It’s a case of pedestrians versus traffic at the outer edge of the Mission District, on 15th Street and the blocks surrounding it. But that’s about to change, according to the San Francisco Municipal Transportation Agency.
In its sixth month of project planning, the SFMTA will present its draft proposal to residents today at 6 p.m. at the Marshall Elementary School cafeteria.
Traffic concerns include speeding and reckless driving, safety for those coming in and out of Marshall Elementary School on Capp Street, bike access and cut-through truck traffic.
The high pedestrian traffic is due to the area’s proximity to the 16th and Mission BART station, which earns it the classification of a transit-oriented development. In zoning lingo, that means that more residents are likely to walk than drive.
Ignored for years, 15th Street now has the city’s attention, and pedestrians will soon have the right of way, according to city officials.
Since July, the city and residents have been working to calm traffic on Minna, Natoma, Capp and Adair streets between 14th and 16th streets, and on 15th Street between Mission and South Van Ness.
Fifteenth Street is “in interesting ways…sort of the eye of the hurricane,” said Nick Carr, who is managing the traffic calming project for SFMTA. “It’s a quaint neighborhood stuck smack into the middle of everything.”
Residents have long worked toward gaining a pedestrian right-of-way.
Emily Drennan, a former resident, put in a request for traffic calming a decade ago. “I wanted to make the neighborhood more livable,” she said, adding that at the time she also handed in signed petitions.
As a part of the Safe Routes to School project, corner bulb-outs were added six months ago at the intersection of 15th and Capp, where Marshall Elementary School is located.
On 15th Street, the bulb-outs have shortened the crossing distance by 14 feet.
Carr thinks correcting vehicle speeds is the answer to calming traffic in the area. Speed limits are relatively low — from 25 to 15 miles per hour — but SFMTA staff believes that adding sidewalk extensions and speed humps will encourage drivers to stay within them. Both measures are being considered, with funding coming from the Proposition K Local Transportation Sales Tax.
Ilaria Salvadori, an urban designer with the San Francisco Planning Department who is working on the Mission Streetscape Plan, said that other suggestions on the table include narrowing Capp Street, removing the parking area around the school’s entrance, and extending the sidewalk wherever possible to facilitate boarding of school buses, as well as to create green areas for the school.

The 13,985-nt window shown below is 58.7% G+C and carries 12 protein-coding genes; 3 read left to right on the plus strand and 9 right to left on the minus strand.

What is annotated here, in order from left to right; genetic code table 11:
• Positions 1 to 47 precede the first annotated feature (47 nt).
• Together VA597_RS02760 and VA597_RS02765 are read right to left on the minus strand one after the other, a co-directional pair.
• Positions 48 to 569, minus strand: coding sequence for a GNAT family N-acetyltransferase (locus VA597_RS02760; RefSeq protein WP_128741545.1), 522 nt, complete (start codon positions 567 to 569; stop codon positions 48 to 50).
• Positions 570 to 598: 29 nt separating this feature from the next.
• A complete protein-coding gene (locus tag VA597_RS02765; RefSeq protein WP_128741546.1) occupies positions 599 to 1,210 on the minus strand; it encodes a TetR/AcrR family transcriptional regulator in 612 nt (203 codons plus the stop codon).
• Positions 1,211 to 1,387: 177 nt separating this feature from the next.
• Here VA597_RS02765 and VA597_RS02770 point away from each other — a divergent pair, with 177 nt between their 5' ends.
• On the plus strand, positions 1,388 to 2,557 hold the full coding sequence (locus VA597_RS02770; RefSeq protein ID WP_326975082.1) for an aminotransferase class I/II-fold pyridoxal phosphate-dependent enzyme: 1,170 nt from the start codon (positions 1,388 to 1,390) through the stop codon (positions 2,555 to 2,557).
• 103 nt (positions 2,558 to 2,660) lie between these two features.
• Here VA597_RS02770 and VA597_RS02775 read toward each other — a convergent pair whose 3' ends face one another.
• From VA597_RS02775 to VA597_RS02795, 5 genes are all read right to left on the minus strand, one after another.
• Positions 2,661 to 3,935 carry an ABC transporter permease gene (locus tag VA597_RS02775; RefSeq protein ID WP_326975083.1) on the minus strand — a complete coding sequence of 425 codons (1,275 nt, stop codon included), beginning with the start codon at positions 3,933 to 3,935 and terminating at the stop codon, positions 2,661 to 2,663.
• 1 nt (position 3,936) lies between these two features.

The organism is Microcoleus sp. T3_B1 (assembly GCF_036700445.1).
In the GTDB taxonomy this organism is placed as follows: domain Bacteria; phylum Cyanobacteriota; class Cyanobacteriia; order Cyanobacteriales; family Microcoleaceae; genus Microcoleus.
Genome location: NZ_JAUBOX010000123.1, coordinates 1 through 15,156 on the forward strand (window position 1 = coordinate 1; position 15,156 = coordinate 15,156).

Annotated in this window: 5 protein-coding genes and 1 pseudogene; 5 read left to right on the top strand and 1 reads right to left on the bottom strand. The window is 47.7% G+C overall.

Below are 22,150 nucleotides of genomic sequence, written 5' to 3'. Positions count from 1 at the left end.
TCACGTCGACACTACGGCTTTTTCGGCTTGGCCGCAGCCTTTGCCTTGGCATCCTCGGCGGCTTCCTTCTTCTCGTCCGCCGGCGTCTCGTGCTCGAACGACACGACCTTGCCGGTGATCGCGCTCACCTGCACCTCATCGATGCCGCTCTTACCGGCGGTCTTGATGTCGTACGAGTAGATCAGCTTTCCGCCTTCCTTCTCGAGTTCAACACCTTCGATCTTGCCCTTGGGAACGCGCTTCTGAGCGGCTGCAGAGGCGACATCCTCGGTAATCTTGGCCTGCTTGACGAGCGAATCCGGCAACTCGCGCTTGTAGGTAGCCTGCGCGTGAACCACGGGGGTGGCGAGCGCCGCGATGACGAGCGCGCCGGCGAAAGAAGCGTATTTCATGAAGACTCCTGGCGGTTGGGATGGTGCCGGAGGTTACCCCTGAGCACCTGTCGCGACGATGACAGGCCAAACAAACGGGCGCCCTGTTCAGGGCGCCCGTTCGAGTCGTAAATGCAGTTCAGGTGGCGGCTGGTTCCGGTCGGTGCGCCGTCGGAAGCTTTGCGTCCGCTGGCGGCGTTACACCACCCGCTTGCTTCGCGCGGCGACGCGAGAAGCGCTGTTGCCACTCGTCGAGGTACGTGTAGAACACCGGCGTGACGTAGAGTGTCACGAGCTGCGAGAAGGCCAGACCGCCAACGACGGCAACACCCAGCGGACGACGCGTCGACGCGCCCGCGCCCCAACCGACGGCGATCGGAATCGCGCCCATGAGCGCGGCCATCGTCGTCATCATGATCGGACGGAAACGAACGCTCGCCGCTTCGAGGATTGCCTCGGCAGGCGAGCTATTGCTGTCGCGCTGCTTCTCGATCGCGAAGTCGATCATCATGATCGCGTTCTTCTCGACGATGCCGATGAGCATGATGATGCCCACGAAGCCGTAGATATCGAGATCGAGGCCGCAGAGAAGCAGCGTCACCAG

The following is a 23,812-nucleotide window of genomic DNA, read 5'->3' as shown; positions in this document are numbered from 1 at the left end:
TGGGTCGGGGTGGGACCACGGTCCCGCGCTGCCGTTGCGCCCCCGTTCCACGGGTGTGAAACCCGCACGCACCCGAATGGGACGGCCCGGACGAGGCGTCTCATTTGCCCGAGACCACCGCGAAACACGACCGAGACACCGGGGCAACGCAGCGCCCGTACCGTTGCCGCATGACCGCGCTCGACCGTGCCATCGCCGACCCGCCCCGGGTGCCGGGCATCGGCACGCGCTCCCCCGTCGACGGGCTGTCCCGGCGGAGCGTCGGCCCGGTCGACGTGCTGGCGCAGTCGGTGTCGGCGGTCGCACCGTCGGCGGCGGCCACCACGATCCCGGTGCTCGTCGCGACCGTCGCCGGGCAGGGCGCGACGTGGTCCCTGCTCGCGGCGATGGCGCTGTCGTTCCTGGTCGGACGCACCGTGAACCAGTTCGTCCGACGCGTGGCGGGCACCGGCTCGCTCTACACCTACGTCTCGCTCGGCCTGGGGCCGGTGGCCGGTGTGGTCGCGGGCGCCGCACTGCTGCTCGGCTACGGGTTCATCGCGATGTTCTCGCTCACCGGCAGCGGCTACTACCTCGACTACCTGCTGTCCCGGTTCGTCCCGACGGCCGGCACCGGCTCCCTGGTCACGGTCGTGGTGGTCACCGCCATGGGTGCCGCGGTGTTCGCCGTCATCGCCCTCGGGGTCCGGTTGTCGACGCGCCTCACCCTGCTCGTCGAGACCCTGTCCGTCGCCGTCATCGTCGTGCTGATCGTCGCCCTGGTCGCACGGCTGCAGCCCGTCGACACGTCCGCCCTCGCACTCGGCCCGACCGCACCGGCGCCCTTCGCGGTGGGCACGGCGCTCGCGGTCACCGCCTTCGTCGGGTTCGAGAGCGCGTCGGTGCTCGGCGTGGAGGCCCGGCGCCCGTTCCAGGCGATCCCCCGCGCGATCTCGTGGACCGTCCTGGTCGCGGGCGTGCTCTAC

For small streets and alleyways between 20 to 35 feet wide, such as Minna and Natoma, the Planning Department has suggested creating one-surface streets. This means that the sidewalk would be at the same level as the street, and curbs would be designated by trees.
“Cars will have to follow pedestrians,” Salvadori said of the traffic flow in the alleyways. The changes would make the alleys more friendly to foot traffic.
Parking Problems, Too
In addition to dealing with the problems caused by traffic through their neighborhood, residents also have to struggle with finding parking places of their own. Because the area is classified as “dense urban housing centered around a transit hub,” the city allows housing to be built without parking spaces.
Marc Salomon, who has lived on 15th and Adair for the last 21 years and is a member of the working committee to make the area more walkable, said transit hubs with less parking work in theory, but the city must first improve its public transportation systems.
The school also has issues related to parking. Marshall has a large walking population, but some students live far enough away so that parents must drop off and pick up their children, and they often end up double-parking. School officials would like to see more parking spaces created for these parents.
Since the area is not subject to residential parking permits, BART riders can park their cars on the street for hours at a time without fear of a ticket.
Ironically, the area’s problems began with parking. When Mission Street was a major shopping street known as the “Miracle Mile,” through the 1970s, Capp Street was planned as a parking street. When Mission was transformed into one of San Francisco’s largest transit corridors, Capp remained wide for angled parking, and still has a width of 42 feet.